Death penalty is increasingly archaic
A new legal theory running up (thus far unsuccessfully) against appeals courts holds that the death penalty is unconstitutional on its face. That is, it amounts to cruel and unusual punishment because it eliminates, forever, the possibility that a person might prove his innocence.
It's unclear whether this somewhat novel theory will gain traction. But it has become increasingly clear that the United States has sent to death row and occasionally executed individuals who were indeed innocent.
But while new and increasingly sophisticated legal theories are being developed, the death penalty may be disappearing out of sheer inertia. It cannot happen soon enough.
The Death Penalty Information Center reports that there were but 59 executions last year, down 40 percent from the 1999 peak when 98 people were put to death. In fact, it is not just executions that are diminishing. Death sentences are also declining.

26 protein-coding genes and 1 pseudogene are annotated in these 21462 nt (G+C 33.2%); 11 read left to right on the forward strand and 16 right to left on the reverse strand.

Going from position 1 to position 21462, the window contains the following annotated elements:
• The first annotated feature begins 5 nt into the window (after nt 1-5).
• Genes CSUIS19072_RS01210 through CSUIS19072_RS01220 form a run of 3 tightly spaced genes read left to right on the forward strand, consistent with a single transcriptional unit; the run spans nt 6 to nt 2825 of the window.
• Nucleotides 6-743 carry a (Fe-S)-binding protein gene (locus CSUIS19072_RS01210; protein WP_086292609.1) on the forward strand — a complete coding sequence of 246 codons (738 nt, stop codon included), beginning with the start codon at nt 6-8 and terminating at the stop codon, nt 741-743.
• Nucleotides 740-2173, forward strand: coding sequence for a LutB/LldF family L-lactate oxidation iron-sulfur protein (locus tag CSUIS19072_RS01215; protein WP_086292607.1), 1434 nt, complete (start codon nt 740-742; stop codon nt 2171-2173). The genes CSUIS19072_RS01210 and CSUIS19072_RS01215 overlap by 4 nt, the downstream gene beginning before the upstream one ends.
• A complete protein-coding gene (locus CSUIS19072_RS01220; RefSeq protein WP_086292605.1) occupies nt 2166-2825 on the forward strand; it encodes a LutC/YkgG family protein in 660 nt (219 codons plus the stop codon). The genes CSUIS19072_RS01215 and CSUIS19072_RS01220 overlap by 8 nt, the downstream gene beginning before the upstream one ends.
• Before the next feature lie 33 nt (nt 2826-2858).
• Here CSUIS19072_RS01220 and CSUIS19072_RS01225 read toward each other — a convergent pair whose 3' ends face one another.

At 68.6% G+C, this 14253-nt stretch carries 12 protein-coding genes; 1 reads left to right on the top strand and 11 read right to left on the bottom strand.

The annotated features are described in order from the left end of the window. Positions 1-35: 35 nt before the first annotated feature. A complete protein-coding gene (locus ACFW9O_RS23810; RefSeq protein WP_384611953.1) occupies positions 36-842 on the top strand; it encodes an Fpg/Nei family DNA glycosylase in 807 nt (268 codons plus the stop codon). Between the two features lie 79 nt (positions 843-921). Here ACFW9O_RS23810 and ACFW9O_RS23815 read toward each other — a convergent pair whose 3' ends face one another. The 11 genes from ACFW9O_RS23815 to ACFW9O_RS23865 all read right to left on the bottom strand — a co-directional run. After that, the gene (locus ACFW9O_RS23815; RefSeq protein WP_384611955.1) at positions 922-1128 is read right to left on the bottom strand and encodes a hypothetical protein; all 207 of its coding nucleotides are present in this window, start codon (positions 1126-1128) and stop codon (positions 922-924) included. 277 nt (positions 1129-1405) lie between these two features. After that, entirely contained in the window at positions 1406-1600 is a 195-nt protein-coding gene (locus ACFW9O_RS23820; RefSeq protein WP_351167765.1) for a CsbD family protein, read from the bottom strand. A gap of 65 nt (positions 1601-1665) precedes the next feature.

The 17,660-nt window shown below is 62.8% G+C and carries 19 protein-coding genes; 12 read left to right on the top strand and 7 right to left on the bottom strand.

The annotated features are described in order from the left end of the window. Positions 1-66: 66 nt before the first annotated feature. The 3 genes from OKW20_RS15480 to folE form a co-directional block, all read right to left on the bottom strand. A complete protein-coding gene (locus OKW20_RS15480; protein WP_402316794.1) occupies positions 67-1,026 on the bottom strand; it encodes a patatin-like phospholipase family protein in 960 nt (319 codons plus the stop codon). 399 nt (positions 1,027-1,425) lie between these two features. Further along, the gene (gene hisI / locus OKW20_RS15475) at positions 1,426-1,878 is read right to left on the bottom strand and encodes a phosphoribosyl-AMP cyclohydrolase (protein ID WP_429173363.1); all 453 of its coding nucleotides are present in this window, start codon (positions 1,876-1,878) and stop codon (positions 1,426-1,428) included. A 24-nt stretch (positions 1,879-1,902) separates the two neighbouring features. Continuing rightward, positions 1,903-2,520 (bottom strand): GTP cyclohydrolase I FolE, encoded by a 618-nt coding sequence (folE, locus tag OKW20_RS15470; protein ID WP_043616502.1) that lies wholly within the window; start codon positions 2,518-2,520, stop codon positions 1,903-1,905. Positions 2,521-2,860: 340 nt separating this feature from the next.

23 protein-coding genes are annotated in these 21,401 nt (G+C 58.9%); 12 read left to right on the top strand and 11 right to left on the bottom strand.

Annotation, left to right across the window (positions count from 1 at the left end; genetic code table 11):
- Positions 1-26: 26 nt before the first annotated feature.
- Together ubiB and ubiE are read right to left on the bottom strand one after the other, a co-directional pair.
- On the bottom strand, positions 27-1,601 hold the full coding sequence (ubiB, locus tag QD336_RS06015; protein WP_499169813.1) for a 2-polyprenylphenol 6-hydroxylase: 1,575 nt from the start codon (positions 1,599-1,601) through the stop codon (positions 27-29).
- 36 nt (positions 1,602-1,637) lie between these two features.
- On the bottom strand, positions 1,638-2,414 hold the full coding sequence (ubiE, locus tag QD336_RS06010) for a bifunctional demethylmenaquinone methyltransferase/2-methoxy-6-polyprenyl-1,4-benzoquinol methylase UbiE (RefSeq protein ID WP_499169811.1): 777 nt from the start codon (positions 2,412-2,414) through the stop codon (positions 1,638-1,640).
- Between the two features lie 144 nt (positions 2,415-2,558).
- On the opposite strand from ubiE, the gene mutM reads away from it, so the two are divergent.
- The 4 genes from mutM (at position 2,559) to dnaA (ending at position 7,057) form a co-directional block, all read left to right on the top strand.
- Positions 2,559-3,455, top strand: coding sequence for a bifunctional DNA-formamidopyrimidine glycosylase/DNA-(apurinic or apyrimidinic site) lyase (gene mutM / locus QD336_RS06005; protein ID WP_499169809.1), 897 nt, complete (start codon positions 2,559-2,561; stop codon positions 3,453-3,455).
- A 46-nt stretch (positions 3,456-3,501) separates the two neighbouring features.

This suggests a steady pattern that will weigh heavily on the U.S. Supreme Court as it considers death penalty cases; the court has already signaled it is waiting for solid signs of a change in judicial, legal and public attitudes before it can conclude that the death penalty is unconstitutional.
One additional piece of evidence that should help the court in its decision-making: The death penalty is grossly unfair in its geographic distribution. Of 38 states that permit the death penalty, the Information Center reports, only 12 actually executed anyone. And 27 of those executions occurred in Texas alone.
Therefore, where one lives and commits a capital crime has great implications on whether one dies for it.
But there is still strong public support for the death penalty in the abstract. It will take time for the United States to join most of the rest of the civilized world in abolishing this archaic penalty.
But statistics suggest that day is surely coming. The sooner, the better.